No Washing Machine

The new apartment I moved to doesn’t have a washer or dryer. I debated buying at least a washer because I could always use the balcony to line dry. (Fortunately, the balcony is on the side of the apartment, away from the ‘public’ area and strategically hidden from the apartment next door by some tall evergreen trees).

I considered my alternatives:

  1. Rent the washer. Well, this certainly is not consistent with my goal to reduce my monthly expenses.
  2. Purchase new- absolutely not considered due to the cost.
  3. Buy used from Craig’s list, etc. I nixed this idea because I get nervous about buying something that either ‘needs work’ or will soon ‘need work’. And then there is the problem of getting the washer from there to here. I would need a truck. And a dolly to get it up to my second floor apartment.
  4. Buying used from an appliance store would provide some assurance that the machine would work and it would also be delivered. However, considering I plan to move in a year, do I really want a washer to add to the moving list?

Do I even need a washing machine? That became the question. Is there something else I could use?

I could go to the laundromat. But I hate going to the laundromat. And that means more money being spent.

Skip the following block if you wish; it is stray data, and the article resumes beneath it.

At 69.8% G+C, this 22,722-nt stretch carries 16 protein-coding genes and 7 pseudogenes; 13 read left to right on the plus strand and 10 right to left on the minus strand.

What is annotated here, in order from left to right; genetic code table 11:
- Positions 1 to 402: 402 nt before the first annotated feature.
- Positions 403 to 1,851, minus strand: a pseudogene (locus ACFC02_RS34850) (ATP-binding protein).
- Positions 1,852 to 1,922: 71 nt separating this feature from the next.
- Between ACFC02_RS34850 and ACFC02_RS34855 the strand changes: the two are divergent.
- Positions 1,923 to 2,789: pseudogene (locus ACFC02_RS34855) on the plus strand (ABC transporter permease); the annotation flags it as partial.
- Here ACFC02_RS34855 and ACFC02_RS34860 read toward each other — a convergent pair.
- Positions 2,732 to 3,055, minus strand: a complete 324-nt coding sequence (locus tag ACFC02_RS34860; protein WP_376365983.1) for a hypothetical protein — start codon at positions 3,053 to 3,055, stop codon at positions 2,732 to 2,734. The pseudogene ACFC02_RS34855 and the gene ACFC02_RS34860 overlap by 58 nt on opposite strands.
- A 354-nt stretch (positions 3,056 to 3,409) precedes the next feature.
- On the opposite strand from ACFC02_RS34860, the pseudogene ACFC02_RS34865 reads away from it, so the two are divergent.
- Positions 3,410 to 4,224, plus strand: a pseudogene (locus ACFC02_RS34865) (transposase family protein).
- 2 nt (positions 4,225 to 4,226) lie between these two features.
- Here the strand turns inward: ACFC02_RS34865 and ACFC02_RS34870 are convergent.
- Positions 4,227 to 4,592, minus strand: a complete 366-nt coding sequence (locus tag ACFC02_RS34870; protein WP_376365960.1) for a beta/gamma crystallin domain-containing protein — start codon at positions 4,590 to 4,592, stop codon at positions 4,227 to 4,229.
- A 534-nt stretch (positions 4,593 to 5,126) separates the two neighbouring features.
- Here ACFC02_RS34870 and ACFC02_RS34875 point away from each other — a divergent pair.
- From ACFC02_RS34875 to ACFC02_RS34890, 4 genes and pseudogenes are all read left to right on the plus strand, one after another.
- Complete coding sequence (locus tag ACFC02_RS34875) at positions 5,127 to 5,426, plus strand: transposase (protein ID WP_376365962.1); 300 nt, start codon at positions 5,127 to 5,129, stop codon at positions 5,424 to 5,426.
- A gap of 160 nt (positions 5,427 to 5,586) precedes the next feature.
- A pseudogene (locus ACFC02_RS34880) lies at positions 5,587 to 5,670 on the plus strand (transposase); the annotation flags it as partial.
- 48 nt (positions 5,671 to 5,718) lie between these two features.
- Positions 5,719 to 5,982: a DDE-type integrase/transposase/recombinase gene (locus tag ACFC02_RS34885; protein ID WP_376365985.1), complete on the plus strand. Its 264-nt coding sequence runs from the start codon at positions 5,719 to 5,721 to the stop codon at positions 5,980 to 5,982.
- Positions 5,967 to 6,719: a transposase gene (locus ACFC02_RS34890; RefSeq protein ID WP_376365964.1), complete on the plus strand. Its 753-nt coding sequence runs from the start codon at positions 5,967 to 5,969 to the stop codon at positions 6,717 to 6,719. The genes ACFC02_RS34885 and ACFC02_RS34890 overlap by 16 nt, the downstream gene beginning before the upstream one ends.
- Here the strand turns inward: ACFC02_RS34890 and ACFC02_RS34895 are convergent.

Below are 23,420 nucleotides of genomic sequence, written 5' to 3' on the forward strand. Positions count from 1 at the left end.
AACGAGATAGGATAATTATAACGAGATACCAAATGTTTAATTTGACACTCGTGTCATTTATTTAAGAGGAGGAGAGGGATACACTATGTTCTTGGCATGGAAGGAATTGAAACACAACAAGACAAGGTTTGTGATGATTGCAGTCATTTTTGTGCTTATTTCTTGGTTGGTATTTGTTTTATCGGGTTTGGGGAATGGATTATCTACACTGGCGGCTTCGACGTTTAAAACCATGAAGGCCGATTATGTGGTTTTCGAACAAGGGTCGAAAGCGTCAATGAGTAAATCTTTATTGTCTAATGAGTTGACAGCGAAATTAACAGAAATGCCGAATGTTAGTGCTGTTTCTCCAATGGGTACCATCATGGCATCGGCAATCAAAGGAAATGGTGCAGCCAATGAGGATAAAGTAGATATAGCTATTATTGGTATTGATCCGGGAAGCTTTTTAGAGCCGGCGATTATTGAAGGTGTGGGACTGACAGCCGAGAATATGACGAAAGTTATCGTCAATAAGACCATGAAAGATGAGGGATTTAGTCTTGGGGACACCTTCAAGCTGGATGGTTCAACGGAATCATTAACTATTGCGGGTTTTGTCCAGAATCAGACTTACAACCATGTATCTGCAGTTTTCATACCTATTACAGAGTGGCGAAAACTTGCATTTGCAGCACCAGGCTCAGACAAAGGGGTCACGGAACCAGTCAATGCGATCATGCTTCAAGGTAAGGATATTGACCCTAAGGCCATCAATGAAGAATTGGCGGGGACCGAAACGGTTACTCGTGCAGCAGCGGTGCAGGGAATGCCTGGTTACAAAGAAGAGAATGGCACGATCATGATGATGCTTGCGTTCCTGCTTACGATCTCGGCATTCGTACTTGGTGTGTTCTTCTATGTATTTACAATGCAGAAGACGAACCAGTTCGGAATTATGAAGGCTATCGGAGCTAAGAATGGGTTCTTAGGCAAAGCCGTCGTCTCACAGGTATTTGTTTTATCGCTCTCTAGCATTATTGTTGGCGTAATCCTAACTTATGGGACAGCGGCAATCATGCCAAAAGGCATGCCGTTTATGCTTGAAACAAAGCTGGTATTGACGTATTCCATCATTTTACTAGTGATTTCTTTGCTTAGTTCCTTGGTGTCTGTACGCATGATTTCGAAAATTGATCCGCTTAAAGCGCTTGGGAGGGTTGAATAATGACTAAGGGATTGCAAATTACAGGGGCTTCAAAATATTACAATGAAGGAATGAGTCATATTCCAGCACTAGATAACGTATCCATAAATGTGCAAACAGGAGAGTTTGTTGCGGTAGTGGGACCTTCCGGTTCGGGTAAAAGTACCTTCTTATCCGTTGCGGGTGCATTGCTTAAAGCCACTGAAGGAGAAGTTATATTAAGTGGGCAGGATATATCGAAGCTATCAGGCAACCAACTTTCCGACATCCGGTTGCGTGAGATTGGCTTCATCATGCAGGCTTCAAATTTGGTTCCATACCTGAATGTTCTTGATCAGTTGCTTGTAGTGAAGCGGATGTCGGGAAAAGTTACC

Then I remembered the posts I read at annienygma when Annie’s washing machine went kaput.She mulled the options she had.

What options do I have? Hand-washing is one of them. And it is a viable option, at least for me, because I work at home, I pretty much wear the same clothes a few days in a row (except the undies, of course) and I really don’t have a lot of laundry to wash.

I discussed this option with my roomies- my sister and my mom. My sister was pretty much game for anything because she has a goal very similar to mine- downsize, minimize and frugalize.

My mom, who doesn’t even do her own laundry by the way, was aghast at the thought of living without the convenience of a washer. At the age of 94, she has lived through a lot and, while she didn’t experience the beating the laundry on the rocks at the local creek era, she pretty much saw the evolution of the modern day washer and certainly, raising a large family, saw it as a necessity.

However, since she doesn’t do her own laundry, I decided to proceed with my decision to not buy a washer and come up with an alternative.

I would be fine washing my clothes by hand either in the bathroom sink or tub. But my sister wasn’t really keen on that. So, we came up with this option:

The laundry pod the-laundry-podWill let you know how it works!

 

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Cash Only

Broke my beautiful budget plan because of poor planning. I budgeted $20 a day for food, fuel, household items and pet food.

But I did not go to the ATM and get $120 in cash on payday like I should have.Instead, I thought I could use  my debit card at the time of purchase and then track my spending with the spending tracker app.

Well, that doesn’t work for me. I blew my budget because I did not plan ahead.

I did not take the meat out of the freezer in time to thaw for dinner so we ended up eating take-out. Twice.